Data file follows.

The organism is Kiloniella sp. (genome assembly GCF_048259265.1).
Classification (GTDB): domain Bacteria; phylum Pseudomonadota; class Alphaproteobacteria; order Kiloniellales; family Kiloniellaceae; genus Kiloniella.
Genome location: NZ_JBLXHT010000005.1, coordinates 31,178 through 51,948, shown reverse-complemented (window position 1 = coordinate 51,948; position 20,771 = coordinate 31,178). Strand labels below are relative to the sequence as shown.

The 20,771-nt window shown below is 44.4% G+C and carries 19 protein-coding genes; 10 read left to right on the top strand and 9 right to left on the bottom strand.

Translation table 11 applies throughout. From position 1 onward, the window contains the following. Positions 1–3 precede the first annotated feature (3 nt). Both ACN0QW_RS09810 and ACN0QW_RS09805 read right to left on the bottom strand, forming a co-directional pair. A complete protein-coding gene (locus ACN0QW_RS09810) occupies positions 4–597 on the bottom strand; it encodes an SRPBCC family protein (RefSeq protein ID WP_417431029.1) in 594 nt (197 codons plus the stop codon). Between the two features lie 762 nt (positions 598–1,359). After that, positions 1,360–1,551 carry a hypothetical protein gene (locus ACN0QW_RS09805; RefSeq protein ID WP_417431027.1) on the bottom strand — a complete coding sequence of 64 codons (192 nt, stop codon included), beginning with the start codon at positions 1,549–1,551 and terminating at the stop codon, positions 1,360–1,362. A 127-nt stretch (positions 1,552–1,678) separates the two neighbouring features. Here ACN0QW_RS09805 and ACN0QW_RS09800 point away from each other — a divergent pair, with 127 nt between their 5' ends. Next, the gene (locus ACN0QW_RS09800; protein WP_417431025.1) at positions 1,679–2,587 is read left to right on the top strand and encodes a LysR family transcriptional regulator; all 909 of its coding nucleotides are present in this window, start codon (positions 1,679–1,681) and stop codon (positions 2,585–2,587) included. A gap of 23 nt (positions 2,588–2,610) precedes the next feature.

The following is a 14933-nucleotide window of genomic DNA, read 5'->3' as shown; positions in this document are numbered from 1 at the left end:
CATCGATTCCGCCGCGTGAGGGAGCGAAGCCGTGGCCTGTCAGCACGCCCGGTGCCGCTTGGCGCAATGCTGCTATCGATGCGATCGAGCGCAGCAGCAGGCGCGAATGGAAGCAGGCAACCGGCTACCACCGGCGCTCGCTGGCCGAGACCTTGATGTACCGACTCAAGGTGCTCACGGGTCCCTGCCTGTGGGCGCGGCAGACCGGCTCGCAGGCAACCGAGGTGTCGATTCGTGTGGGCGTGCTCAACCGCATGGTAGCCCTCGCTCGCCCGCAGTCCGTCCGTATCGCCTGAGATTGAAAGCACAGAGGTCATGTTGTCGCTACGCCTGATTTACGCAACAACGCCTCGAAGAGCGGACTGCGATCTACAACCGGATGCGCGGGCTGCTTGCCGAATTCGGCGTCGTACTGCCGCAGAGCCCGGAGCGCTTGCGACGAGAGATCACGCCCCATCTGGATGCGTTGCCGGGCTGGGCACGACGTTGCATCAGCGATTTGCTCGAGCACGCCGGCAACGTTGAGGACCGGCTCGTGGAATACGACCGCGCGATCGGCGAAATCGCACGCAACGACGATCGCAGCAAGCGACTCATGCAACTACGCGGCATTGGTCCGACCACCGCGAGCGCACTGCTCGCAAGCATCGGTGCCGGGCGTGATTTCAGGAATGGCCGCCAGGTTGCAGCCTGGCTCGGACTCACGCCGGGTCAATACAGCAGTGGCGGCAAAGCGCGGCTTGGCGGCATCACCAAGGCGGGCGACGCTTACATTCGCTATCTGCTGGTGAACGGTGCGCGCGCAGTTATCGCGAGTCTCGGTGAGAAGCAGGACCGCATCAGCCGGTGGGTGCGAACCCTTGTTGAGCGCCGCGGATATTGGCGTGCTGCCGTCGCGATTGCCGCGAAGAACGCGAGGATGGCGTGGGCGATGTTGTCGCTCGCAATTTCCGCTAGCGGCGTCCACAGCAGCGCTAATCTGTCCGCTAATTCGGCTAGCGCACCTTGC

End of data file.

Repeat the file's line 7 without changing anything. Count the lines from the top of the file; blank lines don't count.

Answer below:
CATCGATTCCGCCGCGTGAGGGAGCGAAGCCGTGGCCTGTCAGCACGCCCGGTGCCGCTTGGCGCAATGCTGCTATCGATGCGATCGAGCGCAGCAGCAGGCGCGAATGGAAGCAGGCAACCGGCTACCACCGGCGCTCGCTGGCCGAGACCTTGATGTACCGACTCAAGGTGCTCACGGGTCCCTGCCTGTGGGCGCGGCAGACCGGCTCGCAGGCAACCGAGGTGTCGATTCGTGTGGGCGTGCTCAACCGCATGGTAGCCCTCGCTCGCCCGCAGTCCGTCCGTATCGCCTGAGATTGAAAGCACAGAGGTCATGTTGTCGCTACGCCTGATTTACGCAACAACGCCTCGAAGAGCGGACTGCGATCTACAACCGGATGCGCGGGCTGCTTGCCGAATTCGGCGTCGTACTGCCGCAGAGCCCGGAGCGCTTGCGACGAGAGATCACGCCCCATCTGGATGCGTTGCCGGGCTGGGCACGACGTTGCATCAGCGATTTGCTCGAGCACGCCGGCAACGTTGAGGACCGGCTCGTGGAATACGACCGCGCGATCGGCGAAATCGCACGCAACGACGATCGCAGCAAGCGACTCATGCAACTACGCGGCATTGGTCCGACCACCGCGAGCGCACTGCTCGCAAGCATCGGTGCCGGGCGTGATTTCAGGAATGGCCGCCAGGTTGCAGCCTGGCTCGGACTCACGCCGGGTCAATACAGCAGTGGCGGCAAAGCGCGGCTTGGCGGCATCACCAAGGCGGGCGACGCTTACATTCGCTATCTGCTGGTGAACGGTGCGCGCGCAGTTATCGCGAGTCTCGGTGAGAAGCAGGACCGCATCAGCCGGTGGGTGCGAACCCTTGTTGAGCGCCGCGGATATTGGCGTGCTGCCGTCGCGATTGCCGCGAAGAACGCGAGGATGGCGTGGGCGATGTTGTCGCTCGCAATTTCCGCTAGCGGCGTCCACAGCAGCGCTAATCTGTCCGCTAATTCGGCTAGCGCACCTTGC